• Using a fixed navigation bar for your store’s mobile design will ensure that vital information, such as the home page, shopping basket, and checkout link are always in sight on the page. This makes for a seamless customer experience, which boosts your chances of making a sale
  • A grid format can be very useful in ensuring that your store translates well to mobile devices and displays images in a professional-looking way
  • Developing an app for your online store can put you in the driver’s seat of your customer’s experience — if you have the time and money, this would be a great option. Apps can be used for anything from sales to news, and serve to bolster customer engagement

Pro tip: Regardless of which platform or device you are optimising for, it is important to include a home button, a checkout link, and an ‘add to cart’ call to action on a navigation bar at all times. 

  1. Let your brand’s personality shine bright
Credit: iTokri

To differentiate yourself from the likes of Amazon and now Alibaba, you should consider offering an insight into your brand’s conception, values, and staff members, in order to give it a human face.

Your brand story could include:

  • The reason your company was conceived
  • The motivation behind what you and your employees do
  • An inside look at your company

iTokri is an online jewellery retailer specialising in tribal Tibetan earrings made of materials from the Himalayas. The ‘About All of Us’ page features great copy which offers an insight into the founder’s desire to showcase the collective creativity of tribal towns and villages. By revealing its identity, iTokri offers far more for site visitors to engage with and this assists in appealing to their target audience to make sales.

  1. Social media: a powerful tool in your arsenal

It’s no secret that social media is one of the most powerful selling tools available to any company. In fact, according to EY, we are now seeing some brands disclose that they are spending over 31 percent of their marketing budget on social media.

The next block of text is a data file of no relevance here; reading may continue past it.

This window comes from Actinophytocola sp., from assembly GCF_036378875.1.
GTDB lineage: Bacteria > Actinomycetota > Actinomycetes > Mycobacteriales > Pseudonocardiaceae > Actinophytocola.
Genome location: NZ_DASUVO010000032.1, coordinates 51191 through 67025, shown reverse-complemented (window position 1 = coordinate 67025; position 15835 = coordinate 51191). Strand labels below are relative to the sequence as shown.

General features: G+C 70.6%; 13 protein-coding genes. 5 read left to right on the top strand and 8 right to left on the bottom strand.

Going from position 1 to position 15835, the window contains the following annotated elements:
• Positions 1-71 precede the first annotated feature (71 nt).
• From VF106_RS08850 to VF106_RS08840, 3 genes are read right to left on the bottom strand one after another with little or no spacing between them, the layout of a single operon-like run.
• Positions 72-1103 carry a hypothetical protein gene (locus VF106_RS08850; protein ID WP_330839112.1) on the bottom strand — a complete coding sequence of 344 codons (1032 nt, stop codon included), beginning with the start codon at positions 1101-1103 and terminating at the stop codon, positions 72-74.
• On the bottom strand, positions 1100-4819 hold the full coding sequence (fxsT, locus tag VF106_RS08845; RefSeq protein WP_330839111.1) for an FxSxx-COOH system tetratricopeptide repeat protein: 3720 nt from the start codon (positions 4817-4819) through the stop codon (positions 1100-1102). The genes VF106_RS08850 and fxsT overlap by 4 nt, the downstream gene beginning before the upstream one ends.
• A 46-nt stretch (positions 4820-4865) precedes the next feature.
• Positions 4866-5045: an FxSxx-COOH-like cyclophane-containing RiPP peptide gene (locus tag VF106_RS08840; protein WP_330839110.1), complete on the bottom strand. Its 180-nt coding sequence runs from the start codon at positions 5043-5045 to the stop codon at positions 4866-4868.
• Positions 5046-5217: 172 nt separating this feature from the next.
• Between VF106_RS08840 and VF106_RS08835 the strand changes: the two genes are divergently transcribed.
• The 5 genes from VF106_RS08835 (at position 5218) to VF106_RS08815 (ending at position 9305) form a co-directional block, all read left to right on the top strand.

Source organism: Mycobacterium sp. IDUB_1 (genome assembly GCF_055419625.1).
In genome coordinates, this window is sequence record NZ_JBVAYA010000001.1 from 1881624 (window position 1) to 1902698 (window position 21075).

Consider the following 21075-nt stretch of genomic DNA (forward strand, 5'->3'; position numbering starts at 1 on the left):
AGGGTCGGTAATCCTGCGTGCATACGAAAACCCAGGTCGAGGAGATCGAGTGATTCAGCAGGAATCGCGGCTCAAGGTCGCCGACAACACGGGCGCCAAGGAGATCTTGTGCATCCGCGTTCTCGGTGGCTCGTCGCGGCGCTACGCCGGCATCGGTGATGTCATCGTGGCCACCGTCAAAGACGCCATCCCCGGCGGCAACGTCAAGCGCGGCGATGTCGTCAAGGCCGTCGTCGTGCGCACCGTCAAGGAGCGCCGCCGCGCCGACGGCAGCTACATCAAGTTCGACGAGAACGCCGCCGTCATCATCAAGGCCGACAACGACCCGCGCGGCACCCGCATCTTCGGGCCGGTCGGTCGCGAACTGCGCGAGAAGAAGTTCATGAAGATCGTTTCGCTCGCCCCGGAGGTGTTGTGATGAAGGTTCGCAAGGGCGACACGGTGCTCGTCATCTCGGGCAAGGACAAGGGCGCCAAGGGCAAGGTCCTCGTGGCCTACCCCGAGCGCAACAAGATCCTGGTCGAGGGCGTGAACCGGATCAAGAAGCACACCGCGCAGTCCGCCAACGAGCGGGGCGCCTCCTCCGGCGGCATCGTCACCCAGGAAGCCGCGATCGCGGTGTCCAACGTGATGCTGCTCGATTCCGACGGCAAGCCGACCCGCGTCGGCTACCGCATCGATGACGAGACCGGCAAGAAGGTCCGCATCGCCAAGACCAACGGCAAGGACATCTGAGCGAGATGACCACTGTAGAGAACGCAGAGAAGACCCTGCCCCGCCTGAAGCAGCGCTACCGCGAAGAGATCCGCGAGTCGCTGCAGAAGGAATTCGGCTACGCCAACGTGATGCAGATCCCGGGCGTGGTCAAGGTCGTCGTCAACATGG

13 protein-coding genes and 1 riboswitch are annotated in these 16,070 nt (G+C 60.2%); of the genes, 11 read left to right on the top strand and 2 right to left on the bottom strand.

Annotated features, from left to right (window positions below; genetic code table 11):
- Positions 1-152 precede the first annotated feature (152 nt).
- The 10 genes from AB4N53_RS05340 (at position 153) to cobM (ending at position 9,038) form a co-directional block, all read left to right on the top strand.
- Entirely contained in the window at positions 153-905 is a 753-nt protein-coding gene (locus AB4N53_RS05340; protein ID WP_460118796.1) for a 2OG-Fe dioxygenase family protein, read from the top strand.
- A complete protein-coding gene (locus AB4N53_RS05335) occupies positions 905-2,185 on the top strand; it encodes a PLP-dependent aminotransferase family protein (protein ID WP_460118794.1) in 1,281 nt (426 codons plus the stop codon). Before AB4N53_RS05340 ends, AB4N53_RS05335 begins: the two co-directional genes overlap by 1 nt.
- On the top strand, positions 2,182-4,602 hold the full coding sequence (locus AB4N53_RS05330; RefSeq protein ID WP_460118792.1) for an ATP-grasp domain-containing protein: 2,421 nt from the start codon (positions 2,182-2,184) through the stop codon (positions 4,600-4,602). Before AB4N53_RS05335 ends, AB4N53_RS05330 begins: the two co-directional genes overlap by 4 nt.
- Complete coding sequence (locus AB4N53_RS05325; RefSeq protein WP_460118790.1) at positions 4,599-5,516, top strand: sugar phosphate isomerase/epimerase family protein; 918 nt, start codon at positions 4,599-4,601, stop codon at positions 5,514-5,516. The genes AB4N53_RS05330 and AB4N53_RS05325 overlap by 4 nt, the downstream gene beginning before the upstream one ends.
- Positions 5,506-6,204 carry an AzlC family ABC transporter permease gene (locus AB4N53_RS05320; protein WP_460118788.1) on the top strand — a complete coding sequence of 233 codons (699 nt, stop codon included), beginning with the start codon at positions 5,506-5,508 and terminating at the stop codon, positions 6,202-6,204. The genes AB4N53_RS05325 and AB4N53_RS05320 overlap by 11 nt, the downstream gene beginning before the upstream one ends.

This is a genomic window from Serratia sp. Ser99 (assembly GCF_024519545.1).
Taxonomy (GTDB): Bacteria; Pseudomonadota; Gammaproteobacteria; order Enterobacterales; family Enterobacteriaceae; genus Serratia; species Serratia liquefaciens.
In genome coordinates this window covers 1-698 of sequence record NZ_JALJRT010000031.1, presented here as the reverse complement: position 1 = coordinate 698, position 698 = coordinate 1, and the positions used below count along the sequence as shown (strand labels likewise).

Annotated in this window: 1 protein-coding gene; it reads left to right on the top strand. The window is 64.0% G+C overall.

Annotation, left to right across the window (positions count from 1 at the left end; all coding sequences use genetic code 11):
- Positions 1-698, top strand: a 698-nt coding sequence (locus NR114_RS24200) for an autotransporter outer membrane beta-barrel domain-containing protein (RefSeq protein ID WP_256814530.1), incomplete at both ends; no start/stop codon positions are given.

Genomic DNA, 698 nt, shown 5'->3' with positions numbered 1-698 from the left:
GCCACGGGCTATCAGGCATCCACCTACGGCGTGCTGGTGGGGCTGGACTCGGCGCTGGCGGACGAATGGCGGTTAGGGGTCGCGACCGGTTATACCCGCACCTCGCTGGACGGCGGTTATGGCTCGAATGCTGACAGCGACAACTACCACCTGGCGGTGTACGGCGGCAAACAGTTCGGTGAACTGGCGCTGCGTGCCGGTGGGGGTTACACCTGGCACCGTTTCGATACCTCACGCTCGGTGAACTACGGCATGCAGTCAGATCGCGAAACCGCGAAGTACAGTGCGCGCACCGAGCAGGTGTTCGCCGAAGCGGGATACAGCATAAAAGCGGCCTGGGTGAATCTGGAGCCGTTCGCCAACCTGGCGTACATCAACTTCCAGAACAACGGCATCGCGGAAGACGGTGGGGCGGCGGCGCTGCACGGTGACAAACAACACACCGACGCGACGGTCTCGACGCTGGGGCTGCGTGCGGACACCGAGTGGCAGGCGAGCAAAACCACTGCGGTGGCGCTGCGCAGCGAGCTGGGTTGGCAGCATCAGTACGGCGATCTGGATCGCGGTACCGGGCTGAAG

Credit: café coffee day

However, you can’t just whimsically post on your social media account and expect your customers to engage with you. Success on social media requires a lot more thought, and a social media content calendar is a must for any ambitious Indian brands.

Café Coffee Day has mastered the use of the Twitter feed. The café chain regularly posts promotional deals and gets involved with hashtags such as #WorldPoetryDay with creative, shareable copy that gets customers talking about their brand.

Takeaways

There are a lot of exciting developments in the pipeline for India’s e-commerce industry. Here’s a roundup of the key points:

  • India’s online population is increasing at a rapid pace, as is the number of people accessing the internet on mobile devices
  • Retailers need to adapt to the recent changes in consumer behaviour to ensure that they stand out from corporate giants
  • Three key ways any Indian e-commerce store can get ahead of the game are: investing in a brand story, adopting a multichannel strategy, and getting to grips with social media content.

(Disclaimer: The views and opinions expressed in this article are those of the author and do not necessarily reflect the views of YourStory.)